x <- c(100465, -300, 67.1, 1, 1, 0)
order(x)
## [1] 2 6 4 5 3 1
1. Can you describe in your own words what order does? Hint: look at the output of sort(x) if you run into trouble.
2. Remember the time series of mean annual temperature in New Haven, Connecticut, in exercise 6? Have a look at the output of order(nhtemp):
order(nhtemp)
##  [1]  6 15 29  9 13  3  5 12  7 23  1 24 47 25 51 14 18 32 16 11 56  8 17
## [24] 28 45 52 31 37  4 22 36 39 54 19 34 26 49 30 33 53 55 21 27 58 10 50
## [47] 57 59 43 44 35  2 46 48 40 20 60 41 38 42

Given that the starting year for this series is 1912, in which years did the lowest and highest mean annual temperature occur?

1. What is the result of order(sort(x)), if x is a vector of length 100, and all of its elements are numbers? Explain your answer.

(Solution)

### Exercise 10

In exercise 1 of this set, we practised the max function, followed by the cummax function in exercise 6. In the final exercise of this set, we’re returning to this topic, and will practise yet another function to find a maximum. While the former two functions applied to a single vector, it’s also possible to find a maximum across multiple vectors.

1. First let’s see how max deals with multiple vectors. Create two vectors x and y, where x contains the first 5 even numbers greater than zero, and y contains the first 5 uneven numbers greater than zero. Then see what max does, as in max(x, y). Is there a difference with max(y, x)?
2. Now, try pmax(x, y), where p stands for “parallel”. Without using R, what do you think intuitively, what it will return? Then, check, and perhaps refine, your answer with R.
3. Now try to find the parallel minimum of x and y. Again, first try to write down the output you expect. Then check with R (I assume, you can guess the appropriate name of the function).
4. Let’s move from two to three vectors. In addition to x and y, add -x as a third vector. Write down the expected output for the parallel minima and maxima, then check your answer with R.
5. Finally, let’s find out how pmax handles vectors of different lenghts Write down the expected output for the following statements, then check your answer with R.
• pmax(x, 6)
• pmax(c(x, x), y)
• pmin(x, c(y, y), 3)

(Solution)

# Working With Vectors

In the previous exercise set we practised vectors as a data structure. As I noted at the beginning of that set, perhaps you were already familiar with data in a vector-like structure in other applications such as Microsoft Excel or SPSS. If so, perhaps you also used those data to carry out calculations. In this set, we’re going to practise all sorts of calculations with vectors, from basic operations like addition and multiplication to somewhat more advanced arithmetics.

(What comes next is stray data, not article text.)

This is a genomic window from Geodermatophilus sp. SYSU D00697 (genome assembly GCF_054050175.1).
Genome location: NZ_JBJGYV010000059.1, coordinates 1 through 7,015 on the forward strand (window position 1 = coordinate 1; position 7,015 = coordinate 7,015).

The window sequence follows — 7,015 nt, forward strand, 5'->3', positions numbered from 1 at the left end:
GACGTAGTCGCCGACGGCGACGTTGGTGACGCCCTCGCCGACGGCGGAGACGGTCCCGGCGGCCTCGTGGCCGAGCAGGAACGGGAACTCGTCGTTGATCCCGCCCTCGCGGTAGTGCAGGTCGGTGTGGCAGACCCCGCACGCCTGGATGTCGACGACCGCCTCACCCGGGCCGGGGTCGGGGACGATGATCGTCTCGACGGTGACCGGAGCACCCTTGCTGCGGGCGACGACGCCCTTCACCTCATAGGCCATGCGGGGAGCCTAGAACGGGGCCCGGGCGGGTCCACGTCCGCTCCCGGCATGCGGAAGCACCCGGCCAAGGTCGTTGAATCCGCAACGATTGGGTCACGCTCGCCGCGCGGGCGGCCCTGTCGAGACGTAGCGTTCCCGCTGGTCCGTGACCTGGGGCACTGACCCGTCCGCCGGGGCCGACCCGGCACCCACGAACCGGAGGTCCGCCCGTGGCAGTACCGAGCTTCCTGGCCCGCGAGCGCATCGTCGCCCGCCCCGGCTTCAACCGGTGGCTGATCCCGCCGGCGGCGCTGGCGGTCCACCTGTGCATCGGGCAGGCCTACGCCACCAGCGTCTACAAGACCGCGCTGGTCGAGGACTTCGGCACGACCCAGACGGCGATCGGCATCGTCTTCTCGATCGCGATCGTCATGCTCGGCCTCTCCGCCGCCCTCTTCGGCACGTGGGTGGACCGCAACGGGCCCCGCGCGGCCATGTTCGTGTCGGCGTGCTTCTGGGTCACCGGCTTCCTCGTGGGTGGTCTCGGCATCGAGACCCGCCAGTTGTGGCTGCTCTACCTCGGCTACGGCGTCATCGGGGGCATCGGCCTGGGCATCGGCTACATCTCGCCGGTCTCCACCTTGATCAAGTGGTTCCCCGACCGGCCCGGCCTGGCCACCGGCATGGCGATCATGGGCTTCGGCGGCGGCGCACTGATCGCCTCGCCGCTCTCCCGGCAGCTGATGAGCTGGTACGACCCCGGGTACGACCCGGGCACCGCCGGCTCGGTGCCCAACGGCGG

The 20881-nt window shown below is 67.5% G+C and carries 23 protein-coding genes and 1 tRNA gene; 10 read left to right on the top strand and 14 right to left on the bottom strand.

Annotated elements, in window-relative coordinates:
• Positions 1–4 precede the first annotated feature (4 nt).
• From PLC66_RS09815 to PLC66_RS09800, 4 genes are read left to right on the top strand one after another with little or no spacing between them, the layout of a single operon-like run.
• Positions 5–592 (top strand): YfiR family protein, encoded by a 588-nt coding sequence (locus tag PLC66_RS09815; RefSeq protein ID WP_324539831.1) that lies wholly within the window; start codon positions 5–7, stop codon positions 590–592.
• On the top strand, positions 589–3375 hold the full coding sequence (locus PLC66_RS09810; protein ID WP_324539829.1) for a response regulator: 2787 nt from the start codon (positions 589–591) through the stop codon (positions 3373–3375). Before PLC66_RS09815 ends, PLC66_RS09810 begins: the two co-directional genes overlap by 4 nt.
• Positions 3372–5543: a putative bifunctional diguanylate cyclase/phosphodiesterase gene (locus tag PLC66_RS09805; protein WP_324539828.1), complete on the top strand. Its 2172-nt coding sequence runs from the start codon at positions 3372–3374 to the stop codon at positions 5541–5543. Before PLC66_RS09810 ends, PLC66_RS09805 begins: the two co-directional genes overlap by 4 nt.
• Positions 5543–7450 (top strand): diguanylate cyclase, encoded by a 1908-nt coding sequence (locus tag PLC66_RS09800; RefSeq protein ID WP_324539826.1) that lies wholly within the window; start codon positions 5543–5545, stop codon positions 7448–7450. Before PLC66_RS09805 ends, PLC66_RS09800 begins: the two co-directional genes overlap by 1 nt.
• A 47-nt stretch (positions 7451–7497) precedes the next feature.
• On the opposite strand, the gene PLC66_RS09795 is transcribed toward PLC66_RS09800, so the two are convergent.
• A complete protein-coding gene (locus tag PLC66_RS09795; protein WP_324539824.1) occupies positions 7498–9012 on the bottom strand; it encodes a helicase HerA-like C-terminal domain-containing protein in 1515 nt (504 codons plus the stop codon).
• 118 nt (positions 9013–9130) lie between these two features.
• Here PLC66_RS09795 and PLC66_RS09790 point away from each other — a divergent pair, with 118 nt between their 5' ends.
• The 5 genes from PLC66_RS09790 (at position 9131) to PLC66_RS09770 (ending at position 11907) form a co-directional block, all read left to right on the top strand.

This is the second set in a series of five: In the first set (posted last week) we practised the basics of vectors. In set three and four (upcoming) we will practise more vector arithmetics to e.g. calculate all kinds of statistics, carry out simulations, sort data, or calculate the distance between two cities.

If you can’t wait till all sets are posted: you can find them right now in my ebook Start Here To Learn R – vol. 1: Vectors, arithmetic, and regular sequences. The book also includes the fifth and final set of the series. This final set focuses on the application of the concepts you learned in the first four sets, to real-world data.

### Exercise 1

Let’s create the following vectors:

u <- 4

v <- 8

Use the elementary arithmetic operators +, -, *, /, and ^ to:

1. add u and v
2. subtract v from u
3. multiply u by v
4. divide u by v
5. raise u to the power of v

(Solution)

### Exercise 2

Now, suppose u and v are not scalars, but vectors with multiple elements:

u <- c(4, 5, 6)

v <- c(1, 2, 3)

Without using R, write down what you expect as the result of the same operations as in the previous exercise:

1. add u and v
2. subtract v from u
3. multiply u by v
4. divide u by v
5. raise u to the power of v

(Solution)

### Exercise 3

We just saw how arithmetic operators work on vectors with the same length. But how about vectors that differ in length? Let’s find out… Consider the following vectors:

u <- c(5, 6, 7, 8)

v <- c(2, 3, 4)

Without using R, write down what you expect as the result of the same operations as in the previous exercise:

1. add u and v
2. subtract v from u
3. multiply u by v
4. divide u by v
5. raise u to the power of v

Then check your answer with R. Which rule does R use, when it has to deal with vectors of different lengths?

(Solution)

### Exercise 4

When we want to carry out a series of arithmetic operations, we can either use a single expression, or a series of expressions. Consider two vectors u and v:

u <- c(8, 9, 10)